Q: Do you intend to publish them too?
A: This edition—a bilingual one—is launched with the ambitious aim of being nearly complete someday. I did not have “Complete Works” inscribed on the first volume to allow for the omission of adolescent, minor works, and of epigrams originating in outbursts of temper that the French translation would divest of their documentary interest. With the exception of those utterly negligible scraps, however, I hope to bring out everything, even the marginalia Blake wrote down while reading, and the letters which are so revealing. There the poet, the visionary, expresses himself in a remarkably natural way. Read the ones I published in “Ephémère” no. 12; it is one of the best ways to approach Blake.
Q: What will the next volumes include?
A: Apart from the fragmentary, burlesque prose, “An Island in the Moon,” the first one includes the youthful Poetical Sketches, and, chiefly, the peerless, little dialectical pair, Songs of Innocence and of Experience. The second volume will comprise the rest of the lyrical work, in contrast to the Prophetic Books which will appear afterwards. That distinction, in fact, is a merely formal and convenient one. Those are poems that Blake never engraved, nor of course printed, but they sometimes are of major consequence. They are mostly derived from his “Note-Book,” now at the British Museum. It is a notebook Blake had kept as a relic all his life, as he received it from his younger brother who died in his arms at the age of 20. Erdman has lately worked out an extraordinary facsimile of it, revealing in particular almost invisible sketches, by means of infrared. Incidentally, let us acknowledge the tremendous work the English have done since the beginning of our century to provide insight into Blake’s symbolic imagery, and to reconstruct precisely the socio-historical background to which the poems often allude. A large part of the poet’s work would have otherwise remained a “selva oscura.”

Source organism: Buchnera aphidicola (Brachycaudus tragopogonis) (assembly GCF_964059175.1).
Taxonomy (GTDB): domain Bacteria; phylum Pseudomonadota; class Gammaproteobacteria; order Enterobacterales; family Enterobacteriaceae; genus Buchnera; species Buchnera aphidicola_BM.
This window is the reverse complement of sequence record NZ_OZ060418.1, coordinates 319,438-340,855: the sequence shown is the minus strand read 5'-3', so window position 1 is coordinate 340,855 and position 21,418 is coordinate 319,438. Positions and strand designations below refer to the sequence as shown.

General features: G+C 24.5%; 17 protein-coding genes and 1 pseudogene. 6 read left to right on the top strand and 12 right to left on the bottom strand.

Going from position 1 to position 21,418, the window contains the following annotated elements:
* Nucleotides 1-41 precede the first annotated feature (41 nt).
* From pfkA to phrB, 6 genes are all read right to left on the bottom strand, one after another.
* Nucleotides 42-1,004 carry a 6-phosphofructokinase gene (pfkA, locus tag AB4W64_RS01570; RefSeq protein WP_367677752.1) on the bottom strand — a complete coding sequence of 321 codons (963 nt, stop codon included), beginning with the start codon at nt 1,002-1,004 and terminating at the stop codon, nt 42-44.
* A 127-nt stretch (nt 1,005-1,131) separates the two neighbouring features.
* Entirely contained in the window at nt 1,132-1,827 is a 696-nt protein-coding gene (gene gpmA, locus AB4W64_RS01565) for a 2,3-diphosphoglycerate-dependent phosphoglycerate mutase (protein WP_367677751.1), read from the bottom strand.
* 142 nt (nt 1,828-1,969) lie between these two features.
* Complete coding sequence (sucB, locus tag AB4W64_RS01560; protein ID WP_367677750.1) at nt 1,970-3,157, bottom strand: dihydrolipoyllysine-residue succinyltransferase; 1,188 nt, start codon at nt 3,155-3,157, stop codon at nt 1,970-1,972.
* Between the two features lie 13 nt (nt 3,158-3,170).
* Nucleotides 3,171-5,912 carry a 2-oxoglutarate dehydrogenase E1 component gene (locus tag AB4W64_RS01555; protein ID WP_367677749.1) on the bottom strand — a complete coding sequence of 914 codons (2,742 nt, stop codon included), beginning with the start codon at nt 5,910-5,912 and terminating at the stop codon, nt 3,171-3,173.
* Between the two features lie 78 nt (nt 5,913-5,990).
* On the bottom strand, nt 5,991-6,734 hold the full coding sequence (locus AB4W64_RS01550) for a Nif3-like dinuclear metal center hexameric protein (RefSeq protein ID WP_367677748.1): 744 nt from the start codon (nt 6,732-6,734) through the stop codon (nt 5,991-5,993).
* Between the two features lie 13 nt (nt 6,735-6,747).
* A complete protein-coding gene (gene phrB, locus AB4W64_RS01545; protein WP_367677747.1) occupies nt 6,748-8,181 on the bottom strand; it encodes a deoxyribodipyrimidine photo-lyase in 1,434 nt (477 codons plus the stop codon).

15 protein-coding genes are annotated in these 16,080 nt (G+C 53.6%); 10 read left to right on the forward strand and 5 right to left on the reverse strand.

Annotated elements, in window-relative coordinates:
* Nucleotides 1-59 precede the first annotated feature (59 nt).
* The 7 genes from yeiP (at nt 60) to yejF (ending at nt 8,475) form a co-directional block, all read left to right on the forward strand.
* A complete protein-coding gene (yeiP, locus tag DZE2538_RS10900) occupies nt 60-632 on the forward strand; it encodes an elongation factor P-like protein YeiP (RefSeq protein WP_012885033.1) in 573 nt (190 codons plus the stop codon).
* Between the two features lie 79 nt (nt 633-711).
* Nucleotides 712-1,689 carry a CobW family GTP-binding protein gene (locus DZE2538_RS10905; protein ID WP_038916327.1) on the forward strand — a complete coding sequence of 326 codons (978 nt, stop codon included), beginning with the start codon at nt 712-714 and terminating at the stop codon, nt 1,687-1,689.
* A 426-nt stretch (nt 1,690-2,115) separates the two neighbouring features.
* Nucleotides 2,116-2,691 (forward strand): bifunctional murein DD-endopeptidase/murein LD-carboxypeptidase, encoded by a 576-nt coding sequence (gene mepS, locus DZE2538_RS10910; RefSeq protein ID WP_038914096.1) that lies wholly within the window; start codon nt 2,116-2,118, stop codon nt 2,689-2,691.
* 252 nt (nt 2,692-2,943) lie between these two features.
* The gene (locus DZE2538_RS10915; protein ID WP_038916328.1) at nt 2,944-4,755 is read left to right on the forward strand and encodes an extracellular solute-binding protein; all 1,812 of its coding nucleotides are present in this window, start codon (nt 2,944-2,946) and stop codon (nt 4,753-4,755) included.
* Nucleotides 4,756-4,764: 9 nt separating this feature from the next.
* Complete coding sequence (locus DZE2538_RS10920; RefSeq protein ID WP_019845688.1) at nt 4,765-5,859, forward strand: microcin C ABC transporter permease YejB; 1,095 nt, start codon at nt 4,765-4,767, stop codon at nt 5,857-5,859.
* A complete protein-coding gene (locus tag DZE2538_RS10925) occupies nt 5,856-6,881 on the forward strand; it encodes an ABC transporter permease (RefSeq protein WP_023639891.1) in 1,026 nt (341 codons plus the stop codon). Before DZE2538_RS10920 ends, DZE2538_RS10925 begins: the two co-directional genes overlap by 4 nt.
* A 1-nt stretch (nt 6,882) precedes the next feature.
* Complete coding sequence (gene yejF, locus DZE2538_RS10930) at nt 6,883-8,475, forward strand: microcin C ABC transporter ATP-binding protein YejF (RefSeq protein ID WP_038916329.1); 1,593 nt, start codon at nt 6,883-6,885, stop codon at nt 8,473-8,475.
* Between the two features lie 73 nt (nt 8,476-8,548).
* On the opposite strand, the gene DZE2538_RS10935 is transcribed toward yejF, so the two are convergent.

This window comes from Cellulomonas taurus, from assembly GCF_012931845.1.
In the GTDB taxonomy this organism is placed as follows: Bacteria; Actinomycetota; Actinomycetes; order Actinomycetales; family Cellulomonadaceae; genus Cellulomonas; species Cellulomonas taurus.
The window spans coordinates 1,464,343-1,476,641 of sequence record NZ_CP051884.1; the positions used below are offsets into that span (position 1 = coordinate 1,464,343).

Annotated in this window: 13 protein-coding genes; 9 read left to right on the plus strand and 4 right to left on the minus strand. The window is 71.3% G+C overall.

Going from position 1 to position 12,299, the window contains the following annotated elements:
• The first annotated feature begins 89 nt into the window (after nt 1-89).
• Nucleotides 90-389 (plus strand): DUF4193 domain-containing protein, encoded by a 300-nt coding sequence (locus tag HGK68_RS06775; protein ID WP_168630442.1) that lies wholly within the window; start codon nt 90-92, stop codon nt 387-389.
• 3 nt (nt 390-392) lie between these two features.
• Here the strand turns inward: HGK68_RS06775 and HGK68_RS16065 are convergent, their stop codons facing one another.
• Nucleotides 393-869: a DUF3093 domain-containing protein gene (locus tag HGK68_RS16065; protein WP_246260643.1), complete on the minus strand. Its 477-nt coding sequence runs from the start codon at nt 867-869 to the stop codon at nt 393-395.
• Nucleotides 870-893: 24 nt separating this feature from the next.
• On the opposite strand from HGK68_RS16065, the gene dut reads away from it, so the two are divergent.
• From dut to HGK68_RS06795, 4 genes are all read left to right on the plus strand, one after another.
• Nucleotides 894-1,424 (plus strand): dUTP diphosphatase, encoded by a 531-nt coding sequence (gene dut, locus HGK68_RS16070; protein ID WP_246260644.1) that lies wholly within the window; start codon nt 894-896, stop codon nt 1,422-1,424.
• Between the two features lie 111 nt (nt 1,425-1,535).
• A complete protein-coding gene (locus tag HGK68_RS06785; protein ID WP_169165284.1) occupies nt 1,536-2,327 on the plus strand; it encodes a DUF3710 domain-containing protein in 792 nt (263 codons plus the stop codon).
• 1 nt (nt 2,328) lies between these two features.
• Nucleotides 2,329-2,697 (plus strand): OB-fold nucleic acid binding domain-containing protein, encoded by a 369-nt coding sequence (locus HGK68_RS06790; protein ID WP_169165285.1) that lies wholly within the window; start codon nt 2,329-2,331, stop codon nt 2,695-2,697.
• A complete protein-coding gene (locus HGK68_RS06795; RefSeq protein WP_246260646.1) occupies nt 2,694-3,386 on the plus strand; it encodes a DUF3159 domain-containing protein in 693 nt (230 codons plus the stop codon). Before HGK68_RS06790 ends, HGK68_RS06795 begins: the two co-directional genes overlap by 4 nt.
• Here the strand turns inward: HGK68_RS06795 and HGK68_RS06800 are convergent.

Q: Is Blake’s reputation for obscurity well-founded then?
A: Aren’t there enigmas in Dante’s work, since I just quoted him? And, closer to us, in Rimbaud’s, and in Mallarmé’s? Blake’s obscurity is partly due to the transmuting dynamism of the visions which present themselves to his inner eye. He does not strive to summon them abstractly. They are present, personified, and as unpredictable as . . . Dionysus, for instance. There is another source of obscurity, an important one for excessively rational readers: it is never clear whether Blake speaks of England as he knew it, or of the seventh heaven. Do you know what the Hasidim said about Enoch, the patriarch who passed for a former cobbler? “Not only did his awl link the leather above with that underneath, but also all that was above with all that was underneath.”